How a Smartwatch Can Become a Useful Addition to Your Photography Kit

How a Smartwatch Can Become a Useful Addition to Your Photography Kit

Smartwatches have been evolving from merely counting your steps you've made during the day to becoming a useful tool that photographers can utilize during their shoots, too. So, how would you use it besides checking the time and calories spent?

Many of us use smartwatches to keep track of how much (or how little) we walk and use calories, which is very prevalent during wedding season when we end up on our feet all day running the show as we photograph the wedding, which is then followed with days sitting at our desks and using just enough energy to reach for a cup of coffee. However, photographer Sadie T. Shirts points out there's so much more you could do with your smartwatch to help you on the day of the shoot.

Shirts, who's a self-proclaimed Apple fan, uses an Apple Watch, which she does use to track activity while shooting just like most of us, but interestingly Shirts also utilizes the watches' ability to sync with the calendar on her laptop. This allows her to add the whole wedding timeline in the calendar, making her smartwatch notify of the start of a key event or vibrate at a certain time to remind when she needs to set off.

Furthermore, Shirts adds the previously discussed shot list into her Reminders app on her laptop, which also syncs to her smartwatch. No need to carry around a piece of paper and tick off all the required shots when you can view them on your watch and quickly scroll through. Equally, Shirts adds any prompts or inspiration for certain poses in Reminders app, too. This way, however stressful the day may be or however quickly it flies by, there's a small library of certain ideas for poses that Shirts can quickly remind herself about by merely looking at her watch, which is very subtle.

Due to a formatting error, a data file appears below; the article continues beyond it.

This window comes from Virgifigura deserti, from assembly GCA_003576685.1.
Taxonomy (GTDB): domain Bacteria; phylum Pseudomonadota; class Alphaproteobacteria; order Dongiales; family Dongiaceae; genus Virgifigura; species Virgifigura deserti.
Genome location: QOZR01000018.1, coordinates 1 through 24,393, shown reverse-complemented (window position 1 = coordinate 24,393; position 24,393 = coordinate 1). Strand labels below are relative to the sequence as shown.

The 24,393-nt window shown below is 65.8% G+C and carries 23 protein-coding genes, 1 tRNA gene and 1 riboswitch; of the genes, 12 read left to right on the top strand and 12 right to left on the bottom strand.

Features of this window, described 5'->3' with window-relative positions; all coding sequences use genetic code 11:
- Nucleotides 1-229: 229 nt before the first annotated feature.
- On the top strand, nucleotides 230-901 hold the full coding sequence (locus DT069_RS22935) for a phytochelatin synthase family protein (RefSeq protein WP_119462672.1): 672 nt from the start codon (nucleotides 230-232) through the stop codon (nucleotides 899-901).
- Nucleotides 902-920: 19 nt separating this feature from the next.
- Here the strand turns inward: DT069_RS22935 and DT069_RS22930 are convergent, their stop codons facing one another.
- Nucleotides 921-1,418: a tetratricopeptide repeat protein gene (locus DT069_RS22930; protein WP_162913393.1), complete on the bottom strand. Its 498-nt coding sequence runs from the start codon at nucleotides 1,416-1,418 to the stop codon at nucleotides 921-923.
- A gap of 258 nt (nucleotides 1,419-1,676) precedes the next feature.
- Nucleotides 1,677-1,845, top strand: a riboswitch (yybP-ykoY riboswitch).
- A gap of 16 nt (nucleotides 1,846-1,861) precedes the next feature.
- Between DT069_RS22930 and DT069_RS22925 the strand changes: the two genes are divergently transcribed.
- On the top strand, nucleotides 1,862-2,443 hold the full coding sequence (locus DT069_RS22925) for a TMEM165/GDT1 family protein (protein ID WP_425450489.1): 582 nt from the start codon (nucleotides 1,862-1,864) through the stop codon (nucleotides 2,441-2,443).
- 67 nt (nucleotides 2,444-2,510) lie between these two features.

Smartwatch, laptop, camera and notebook on a table

And, lastly, not having your phone in your hand is always a good idea when shooting a wedding because you can receive any text messages or phone calls through to your smartwatch instead. Being able to quickly scan whether it's anything important will ensure you don't get distracted checking your phone for any missed calls or texts, and will remain professional in front of the wedding party. This also helps if you've got a dedicated person from the wedding party that you keep in touch with, such as a bridesmaid, who can inform you of any important changes or emergencies that may occur.

Take a look at the exact way Shirts has set up her smartwatch interface for doing weddings, and maybe you'll get inspired to start incorporating your smartwatch in your shooting process. Or, do you already use one to help you on a shoot?

Images used with the permission of Sadie T. Shirts.

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7 Comments

Pieter Batenburg's picture

I still have a smartwatch, an Asus Zenwatch2 which is somewhere in my room, under a layer of dust.
The main gripe I have is that it needs a recharge far too often. And I didn't think it useful at all.
I would be different if I had a GPS tracker that could write (later perhaps) the GPS info in my pictures.
I use Geotage photos for this purpose,

I'd be curious to know how much time one actually saves using a smartwatch rather than simply pulling out your smartphone and having way more information and functionality compared to a smartwatch.

Anete Lusina's picture

The purpose is not as much to save time but rather to appear professional as you're shooting a wedding without making it seem that you're checking your phone every few minutes which to guests and the couple may appear as checking social media, replying to e-mails etc. even if you're not :)

Dave Nunez-Delgado's picture

I got my Samsung Gear S3 Frontier specifically for this purpose. It's great for discretely communicating with a 2nd shooter via text while my phone is in my camera bag. As a bonus it also makes my business-casual attire a little more put together.

Anete Lusina's picture

That's a good idea I hadn't thought of! I've got a Fitbit Blaze so don't think I can do anything like that so may need to upgrade!

Glen Barrington's picture

I use the Frontier's downloadable quick GPS app to make a note of my location for landscape photography.

I think too many “smart” gadgets are making us all, well ... dumber